Early in my career, I was searching for a hands-on IT pro to support a migration from a single desktop to a fully-networked, SAP-enabled location. The HR director led the search, and we interviewed several candidates. We had a difference of opinion on the final two. He wanted the candidate with the traditional resume. I landed at the commercial bank teller with self-taught IT skills. Through sheer force of will, the bank teller joined the team.

Over the next two years, he did everything we asked and more, including building a skilled staff. He was passionate, collaborative, exacting, resilient, flexible, and capable. I fought for three richly-deserved raises in an 18-month period, and he was grateful.

I eventually told him that I had run up against the compensation wall and could do no more in that area. I recommended he update his resume and get it into circulation. I offered to be a reference. Doing anything else would limit his potential and, because he was a loyal guy, he would have stayed too long. He quickly found a role with SAP in South America and ended up starting his own company.

People like him are a privilege to lead.

In a world of bots and algorithms dominating the candidate screening process, this bank teller with promising, but unproven, IT skills would be unlikely to clear the first filter. Artificial intelligence would have missed his passion and potential. Natural intelligence caught it.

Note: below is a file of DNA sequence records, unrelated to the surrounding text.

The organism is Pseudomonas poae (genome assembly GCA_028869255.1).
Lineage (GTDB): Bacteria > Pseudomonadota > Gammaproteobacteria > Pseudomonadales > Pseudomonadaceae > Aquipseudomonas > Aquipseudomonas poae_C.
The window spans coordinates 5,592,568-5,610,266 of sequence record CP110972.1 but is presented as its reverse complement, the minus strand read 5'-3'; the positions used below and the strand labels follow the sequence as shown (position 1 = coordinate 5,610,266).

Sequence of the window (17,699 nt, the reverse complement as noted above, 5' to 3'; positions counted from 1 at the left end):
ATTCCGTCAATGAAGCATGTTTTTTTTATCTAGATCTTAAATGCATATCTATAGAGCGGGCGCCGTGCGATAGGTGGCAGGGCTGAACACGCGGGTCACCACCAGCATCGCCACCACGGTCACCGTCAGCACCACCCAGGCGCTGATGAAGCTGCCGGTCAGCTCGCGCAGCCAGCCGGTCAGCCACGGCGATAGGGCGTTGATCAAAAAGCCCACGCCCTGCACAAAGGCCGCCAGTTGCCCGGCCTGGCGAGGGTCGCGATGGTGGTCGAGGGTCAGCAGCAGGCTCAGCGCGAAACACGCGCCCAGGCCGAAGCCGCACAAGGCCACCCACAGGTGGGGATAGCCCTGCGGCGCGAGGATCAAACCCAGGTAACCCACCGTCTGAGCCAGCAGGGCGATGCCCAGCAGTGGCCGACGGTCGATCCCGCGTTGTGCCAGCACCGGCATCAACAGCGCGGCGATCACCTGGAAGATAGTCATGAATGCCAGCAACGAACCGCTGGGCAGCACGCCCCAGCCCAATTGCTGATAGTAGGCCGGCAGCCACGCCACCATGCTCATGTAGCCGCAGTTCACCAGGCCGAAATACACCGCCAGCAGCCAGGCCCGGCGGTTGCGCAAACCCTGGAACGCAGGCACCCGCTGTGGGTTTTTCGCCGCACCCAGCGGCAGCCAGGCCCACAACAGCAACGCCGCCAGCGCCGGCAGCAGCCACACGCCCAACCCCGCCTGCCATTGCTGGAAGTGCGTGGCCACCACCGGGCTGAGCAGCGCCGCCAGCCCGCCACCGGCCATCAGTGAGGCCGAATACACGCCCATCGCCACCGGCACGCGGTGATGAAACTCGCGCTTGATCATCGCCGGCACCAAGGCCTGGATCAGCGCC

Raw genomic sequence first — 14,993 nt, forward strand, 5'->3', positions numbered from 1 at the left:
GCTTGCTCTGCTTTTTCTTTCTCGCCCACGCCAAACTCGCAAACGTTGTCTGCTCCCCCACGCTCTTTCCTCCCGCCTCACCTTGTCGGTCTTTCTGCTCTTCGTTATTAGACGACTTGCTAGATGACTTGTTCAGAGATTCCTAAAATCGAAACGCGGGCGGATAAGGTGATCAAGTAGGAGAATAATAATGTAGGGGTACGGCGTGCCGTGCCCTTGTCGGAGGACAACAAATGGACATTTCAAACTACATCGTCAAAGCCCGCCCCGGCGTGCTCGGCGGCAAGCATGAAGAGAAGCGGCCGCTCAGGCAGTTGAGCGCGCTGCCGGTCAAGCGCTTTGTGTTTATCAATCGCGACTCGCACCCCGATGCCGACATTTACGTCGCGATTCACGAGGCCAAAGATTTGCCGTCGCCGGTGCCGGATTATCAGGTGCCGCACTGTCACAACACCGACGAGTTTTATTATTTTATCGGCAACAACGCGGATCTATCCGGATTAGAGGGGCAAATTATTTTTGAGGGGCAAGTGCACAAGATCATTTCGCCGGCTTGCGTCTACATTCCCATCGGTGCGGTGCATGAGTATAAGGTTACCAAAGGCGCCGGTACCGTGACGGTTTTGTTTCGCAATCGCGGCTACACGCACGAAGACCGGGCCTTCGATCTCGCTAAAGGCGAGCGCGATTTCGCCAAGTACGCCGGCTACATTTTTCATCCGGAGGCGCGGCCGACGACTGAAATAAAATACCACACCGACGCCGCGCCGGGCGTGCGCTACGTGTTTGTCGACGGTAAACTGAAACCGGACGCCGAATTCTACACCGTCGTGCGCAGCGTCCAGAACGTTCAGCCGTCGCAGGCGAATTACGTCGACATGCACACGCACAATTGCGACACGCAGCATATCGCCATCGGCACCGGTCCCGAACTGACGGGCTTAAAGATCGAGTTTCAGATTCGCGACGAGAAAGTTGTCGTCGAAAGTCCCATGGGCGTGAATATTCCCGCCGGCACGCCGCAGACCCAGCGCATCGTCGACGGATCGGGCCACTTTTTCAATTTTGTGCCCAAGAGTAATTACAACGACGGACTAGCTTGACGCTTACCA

Artificial intelligence would have missed his passion and potential. Natural intelligence caught it.

We were fortunate to find this needle in a haystack in rural southern Illinois. It taught me to look beyond the obvious to solve a problem. It reminded me that we all get breaks along the way, often unexpectedly and beyond any reasonable expectation. Someone noticed us and cared enough to engage and help.

Savvy leaders challenge the selection process to make sure the best candidates do not end up on the editing room floor. They administer assessments, knowing they are a better indicator of potential success than interviews. However, they also make sure a diverse group of people make it to the test in the first place.

Other things to consider:

1. Ponder the mindset and potential of a non-obvious candidate who has the guts to apply for a position for which they have more passion than past.

2. Evaluate whether that person will show up every day with a chip on their shoulder, eager to give you their best.

3. Consider the people you know that followed a serpentine path to their current role. Maybe you are in that category. You killed it, but what if nobody gave you a chance to display your talents?

4. Expand the position description and recruiting to cast a wider net focused on critical reasoning, blue-collar work ethic, and shared values. Come up with your list that helps fill in the gaps in your team makeup.

5. You may delegate the hiring work to HR and minimize your effort in the recruiting, but the candidates who are sourced and hired will either help the organization win or hold it, and you, back. How involved are you? How involved should you be? How involved will you be?

Recruit for heart. Recruit for guts. Recruit for attitude. Provide the training and coaching to develop aptitude. As you do, you are building a better team. Get out of the way and watch them run.